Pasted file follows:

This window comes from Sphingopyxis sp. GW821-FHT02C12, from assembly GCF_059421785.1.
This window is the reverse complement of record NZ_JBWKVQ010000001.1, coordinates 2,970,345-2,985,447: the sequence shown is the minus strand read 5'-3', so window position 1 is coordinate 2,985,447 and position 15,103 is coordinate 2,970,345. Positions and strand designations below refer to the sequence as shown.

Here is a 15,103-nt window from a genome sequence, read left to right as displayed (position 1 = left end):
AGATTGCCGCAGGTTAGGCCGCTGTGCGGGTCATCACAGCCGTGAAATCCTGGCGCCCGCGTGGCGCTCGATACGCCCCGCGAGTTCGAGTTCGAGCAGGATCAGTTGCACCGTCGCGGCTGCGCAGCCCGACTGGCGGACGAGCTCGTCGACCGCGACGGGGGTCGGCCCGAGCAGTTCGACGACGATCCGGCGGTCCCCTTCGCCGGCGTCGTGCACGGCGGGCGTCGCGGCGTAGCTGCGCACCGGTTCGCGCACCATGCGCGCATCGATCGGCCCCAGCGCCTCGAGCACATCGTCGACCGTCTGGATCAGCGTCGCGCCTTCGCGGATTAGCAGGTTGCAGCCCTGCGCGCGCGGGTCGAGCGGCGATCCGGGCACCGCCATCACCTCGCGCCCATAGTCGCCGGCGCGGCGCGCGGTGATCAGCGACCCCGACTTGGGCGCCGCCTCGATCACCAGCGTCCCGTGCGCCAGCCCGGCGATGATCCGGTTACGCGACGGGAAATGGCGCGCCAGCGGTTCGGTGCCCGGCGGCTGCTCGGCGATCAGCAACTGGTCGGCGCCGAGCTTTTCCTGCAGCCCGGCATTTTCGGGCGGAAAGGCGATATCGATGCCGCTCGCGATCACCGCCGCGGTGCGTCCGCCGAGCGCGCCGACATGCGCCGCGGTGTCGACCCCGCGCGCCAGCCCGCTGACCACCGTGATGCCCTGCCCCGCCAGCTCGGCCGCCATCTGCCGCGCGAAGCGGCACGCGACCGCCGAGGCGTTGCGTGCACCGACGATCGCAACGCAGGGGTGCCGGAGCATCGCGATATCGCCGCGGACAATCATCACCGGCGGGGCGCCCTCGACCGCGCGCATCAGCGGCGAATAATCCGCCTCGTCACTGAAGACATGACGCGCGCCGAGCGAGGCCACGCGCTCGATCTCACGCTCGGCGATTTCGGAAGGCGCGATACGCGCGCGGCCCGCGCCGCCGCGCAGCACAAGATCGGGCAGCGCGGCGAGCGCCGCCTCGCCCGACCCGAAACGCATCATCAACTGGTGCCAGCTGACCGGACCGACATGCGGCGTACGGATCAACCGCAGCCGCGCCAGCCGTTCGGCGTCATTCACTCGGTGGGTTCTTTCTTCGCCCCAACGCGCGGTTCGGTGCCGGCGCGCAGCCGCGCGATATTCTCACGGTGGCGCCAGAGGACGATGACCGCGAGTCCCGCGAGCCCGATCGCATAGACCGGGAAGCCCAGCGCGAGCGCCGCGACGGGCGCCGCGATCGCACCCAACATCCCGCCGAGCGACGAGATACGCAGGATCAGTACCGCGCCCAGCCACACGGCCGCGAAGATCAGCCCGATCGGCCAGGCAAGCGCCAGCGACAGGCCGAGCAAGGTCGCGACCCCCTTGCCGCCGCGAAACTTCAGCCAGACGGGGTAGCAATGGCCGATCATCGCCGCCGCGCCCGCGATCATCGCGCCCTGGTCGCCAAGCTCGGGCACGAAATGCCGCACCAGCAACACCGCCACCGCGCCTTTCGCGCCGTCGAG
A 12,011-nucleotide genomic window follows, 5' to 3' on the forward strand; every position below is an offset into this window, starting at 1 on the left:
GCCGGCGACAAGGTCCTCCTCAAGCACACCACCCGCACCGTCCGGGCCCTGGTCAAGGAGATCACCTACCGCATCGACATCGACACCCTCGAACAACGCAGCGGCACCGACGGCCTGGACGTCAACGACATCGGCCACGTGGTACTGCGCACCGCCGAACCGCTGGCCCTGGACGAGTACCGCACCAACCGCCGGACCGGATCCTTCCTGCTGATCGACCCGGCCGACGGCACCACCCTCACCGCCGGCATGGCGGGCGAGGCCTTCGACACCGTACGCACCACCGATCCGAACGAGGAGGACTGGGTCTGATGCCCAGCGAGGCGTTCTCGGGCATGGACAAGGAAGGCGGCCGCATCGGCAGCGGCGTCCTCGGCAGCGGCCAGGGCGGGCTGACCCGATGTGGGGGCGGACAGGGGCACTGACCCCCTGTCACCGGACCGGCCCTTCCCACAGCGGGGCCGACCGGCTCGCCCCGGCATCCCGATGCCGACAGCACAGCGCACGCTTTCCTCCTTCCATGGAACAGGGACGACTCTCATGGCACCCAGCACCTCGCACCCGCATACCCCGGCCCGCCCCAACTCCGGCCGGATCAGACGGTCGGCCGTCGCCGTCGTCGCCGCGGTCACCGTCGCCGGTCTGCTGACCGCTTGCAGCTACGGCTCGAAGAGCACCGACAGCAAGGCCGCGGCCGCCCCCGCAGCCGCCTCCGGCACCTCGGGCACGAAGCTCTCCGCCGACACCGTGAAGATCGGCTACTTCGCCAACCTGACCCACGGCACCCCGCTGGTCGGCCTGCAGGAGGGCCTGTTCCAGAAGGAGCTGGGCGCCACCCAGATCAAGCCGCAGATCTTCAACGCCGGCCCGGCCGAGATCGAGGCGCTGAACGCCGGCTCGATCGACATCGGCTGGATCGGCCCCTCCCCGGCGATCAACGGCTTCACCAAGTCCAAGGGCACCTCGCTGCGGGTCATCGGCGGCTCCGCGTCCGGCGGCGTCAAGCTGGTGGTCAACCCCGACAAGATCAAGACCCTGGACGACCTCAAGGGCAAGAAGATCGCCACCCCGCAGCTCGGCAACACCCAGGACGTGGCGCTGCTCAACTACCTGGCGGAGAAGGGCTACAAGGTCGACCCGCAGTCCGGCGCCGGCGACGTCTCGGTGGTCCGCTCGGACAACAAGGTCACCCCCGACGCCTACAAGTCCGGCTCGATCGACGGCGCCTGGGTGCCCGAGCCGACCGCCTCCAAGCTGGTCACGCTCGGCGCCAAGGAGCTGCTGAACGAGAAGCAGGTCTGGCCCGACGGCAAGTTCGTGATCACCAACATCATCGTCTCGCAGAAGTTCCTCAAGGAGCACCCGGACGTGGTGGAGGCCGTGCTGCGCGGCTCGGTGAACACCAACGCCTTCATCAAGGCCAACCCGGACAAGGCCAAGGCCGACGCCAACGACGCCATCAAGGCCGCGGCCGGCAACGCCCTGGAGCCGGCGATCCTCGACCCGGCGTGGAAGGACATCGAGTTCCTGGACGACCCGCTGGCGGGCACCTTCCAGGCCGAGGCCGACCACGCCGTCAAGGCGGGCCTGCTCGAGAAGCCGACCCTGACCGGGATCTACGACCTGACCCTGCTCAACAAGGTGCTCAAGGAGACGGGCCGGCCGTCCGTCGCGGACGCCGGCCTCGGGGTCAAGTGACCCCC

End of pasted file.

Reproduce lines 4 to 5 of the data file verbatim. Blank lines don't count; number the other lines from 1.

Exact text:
AGATTGCCGCAGGTTAGGCCGCTGTGCGGGTCATCACAGCCGTGAAATCCTGGCGCCCGCGTGGCGCTCGATACGCCCCGCGAGTTCGAGTTCGAGCAGGATCAGTTGCACCGTCGCGGCTGCGCAGCCCGACTGGCGGACGAGCTCGTCGACCGCGACGGGGGTCGGCCCGAGCAGTTCGACGACGATCCGGCGGTCCCCTTCGCCGGCGTCGTGCACGGCGGGCGTCGCGGCGTAGCTGCGCACCGGTTCGCGCACCATGCGCGCATCGATCGGCCCCAGCGCCTCGAGCACATCGTCGACCGTCTGGATCAGCGTCGCGCCTTCGCGGATTAGCAGGTTGCAGCCCTGCGCGCGCGGGTCGAGCGGCGATCCGGGCACCGCCATCACCTCGCGCCCATAGTCGCCGGCGCGGCGCGCGGTGATCAGCGACCCCGACTTGGGCGCCGCCTCGATCACCAGCGTCCCGTGCGCCAGCCCGGCGATGATCCGGTTACGCGACGGGAAATGGCGCGCCAGCGGTTCGGTGCCCGGCGGCTGCTCGGCGATCAGCAACTGGTCGGCGCCGAGCTTTTCCTGCAGCCCGGCATTTTCGGGCGGAAAGGCGATATCGATGCCGCTCGCGATCACCGCCGCGGTGCGTCCGCCGAGCGCGCCGACATGCGCCGCGGTGTCGACCCCGCGCGCCAGCCCGCTGACCACCGTGATGCCCTGCCCCGCCAGCTCGGCCGCCATCTGCCGCGCGAAGCGGCACGCGACCGCCGAGGCGTTGCGTGCACCGACGATCGCAACGCAGGGGTGCCGGAGCATCGCGATATCGCCGCGGACAATCATCACCGGCGGGGCGCCCTCGACCGCGCGCATCAGCGGCGAATAATCCGCCTCGTCACTGAAGACATGACGCGCGCCGAGCGAGGCCACGCGCTCGATCTCACGCTCGGCGATTTCGGAAGGCGCGATACGCGCGCGGCCCGCGCCGCCGCGCAGCACAAGATCGGGCAGCGCGGCGAGCGCCGCCTCGCCCGACCCGAAACGCATCATCAACTGGTGCCAGCTGACCGGACCGACATGCGGCGTACGGATCAACCGCAGCCGCGCCAGCCGTTCGGCGTCATTCACTCGGTGGGTTCTTTCTTCGCCCCAACGCGCGGTTCGGTGCCGGCGCGCAGCCGCGCGATATTCTCACGGTGGCGCCAGAGGACGATGACCGCGAGTCCCGCGAGCCCGATCGCATAGACCGGGAAGCCCAGCGCGAGCGCCGCGACGGGCGCCGCGATCGCACCCAACATCCCGCCGAGCGACGAGATACGCAGGATCAGTACCGCGCCCAGCCACACGGCCGCGAAGATCAGCCCGATCGGCCAGGCAAGCGCCAGCGACAGGCCGAGCAAGGTCGCGACCCCCTTGCCGCCGCGAAACTTCAGCCAGACGGGGTAGCAATGGCCGATCATCGCCGCCGCGCCCGCGATCATCGCGCCCTGGTCGCCAAGCTCGGGCACGAAATGCCGCACCAGCAACACCGCCACCGCGCCTTTCGCGCCGTCGAG
A 12,011-nucleotide genomic window follows, 5' to 3' on the forward strand; every position below is an offset into this window, starting at 1 on the left: